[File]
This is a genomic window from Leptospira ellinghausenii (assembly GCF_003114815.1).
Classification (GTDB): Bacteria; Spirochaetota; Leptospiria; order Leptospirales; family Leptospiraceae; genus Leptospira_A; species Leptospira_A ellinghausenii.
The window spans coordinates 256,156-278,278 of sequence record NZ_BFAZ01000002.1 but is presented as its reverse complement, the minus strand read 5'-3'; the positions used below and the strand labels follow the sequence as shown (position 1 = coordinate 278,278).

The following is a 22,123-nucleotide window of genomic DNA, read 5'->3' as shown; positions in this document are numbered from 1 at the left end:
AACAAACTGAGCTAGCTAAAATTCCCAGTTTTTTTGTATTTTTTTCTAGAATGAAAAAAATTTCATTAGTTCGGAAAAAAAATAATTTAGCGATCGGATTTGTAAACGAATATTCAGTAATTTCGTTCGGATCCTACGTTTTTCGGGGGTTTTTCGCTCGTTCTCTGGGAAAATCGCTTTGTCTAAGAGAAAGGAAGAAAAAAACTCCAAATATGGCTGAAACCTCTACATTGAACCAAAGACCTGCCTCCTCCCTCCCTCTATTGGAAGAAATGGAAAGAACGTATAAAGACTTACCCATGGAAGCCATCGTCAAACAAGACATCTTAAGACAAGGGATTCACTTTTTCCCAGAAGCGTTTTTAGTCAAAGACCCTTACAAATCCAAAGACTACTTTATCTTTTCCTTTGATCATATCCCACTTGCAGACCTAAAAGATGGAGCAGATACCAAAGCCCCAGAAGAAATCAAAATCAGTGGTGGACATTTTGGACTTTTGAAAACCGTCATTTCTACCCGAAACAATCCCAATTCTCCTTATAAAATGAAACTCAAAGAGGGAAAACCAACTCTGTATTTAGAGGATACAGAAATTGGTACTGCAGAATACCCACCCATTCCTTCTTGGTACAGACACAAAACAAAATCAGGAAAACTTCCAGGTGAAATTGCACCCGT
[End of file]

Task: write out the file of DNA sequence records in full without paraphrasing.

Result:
This is a genomic window from Leptospira ellinghausenii (assembly GCF_003114815.1).
Classification (GTDB): Bacteria; Spirochaetota; Leptospiria; order Leptospirales; family Leptospiraceae; genus Leptospira_A; species Leptospira_A ellinghausenii.
The window spans coordinates 256,156-278,278 of sequence record NZ_BFAZ01000002.1 but is presented as its reverse complement, the minus strand read 5'-3'; the positions used below and the strand labels follow the sequence as shown (position 1 = coordinate 278,278).

The following is a 22,123-nucleotide window of genomic DNA, read 5'->3' as shown; positions in this document are numbered from 1 at the left end:
AACAAACTGAGCTAGCTAAAATTCCCAGTTTTTTTGTATTTTTTTCTAGAATGAAAAAAATTTCATTAGTTCGGAAAAAAAATAATTTAGCGATCGGATTTGTAAACGAATATTCAGTAATTTCGTTCGGATCCTACGTTTTTCGGGGGTTTTTCGCTCGTTCTCTGGGAAAATCGCTTTGTCTAAGAGAAAGGAAGAAAAAAACTCCAAATATGGCTGAAACCTCTACATTGAACCAAAGACCTGCCTCCTCCCTCCCTCTATTGGAAGAAATGGAAAGAACGTATAAAGACTTACCCATGGAAGCCATCGTCAAACAAGACATCTTAAGACAAGGGATTCACTTTTTCCCAGAAGCGTTTTTAGTCAAAGACCCTTACAAATCCAAAGACTACTTTATCTTTTCCTTTGATCATATCCCACTTGCAGACCTAAAAGATGGAGCAGATACCAAAGCCCCAGAAGAAATCAAAATCAGTGGTGGACATTTTGGACTTTTGAAAACCGTCATTTCTACCCGAAACAATCCCAATTCTCCTTATAAAATGAAACTCAAAGAGGGAAAACCAACTCTGTATTTAGAGGATACAGAAATTGGTACTGCAGAATACCCACCCATTCCTTCTTGGTACAGACACAAAACAAAATCAGGAAAACTTCCAGGTGAAATTGCACCCGT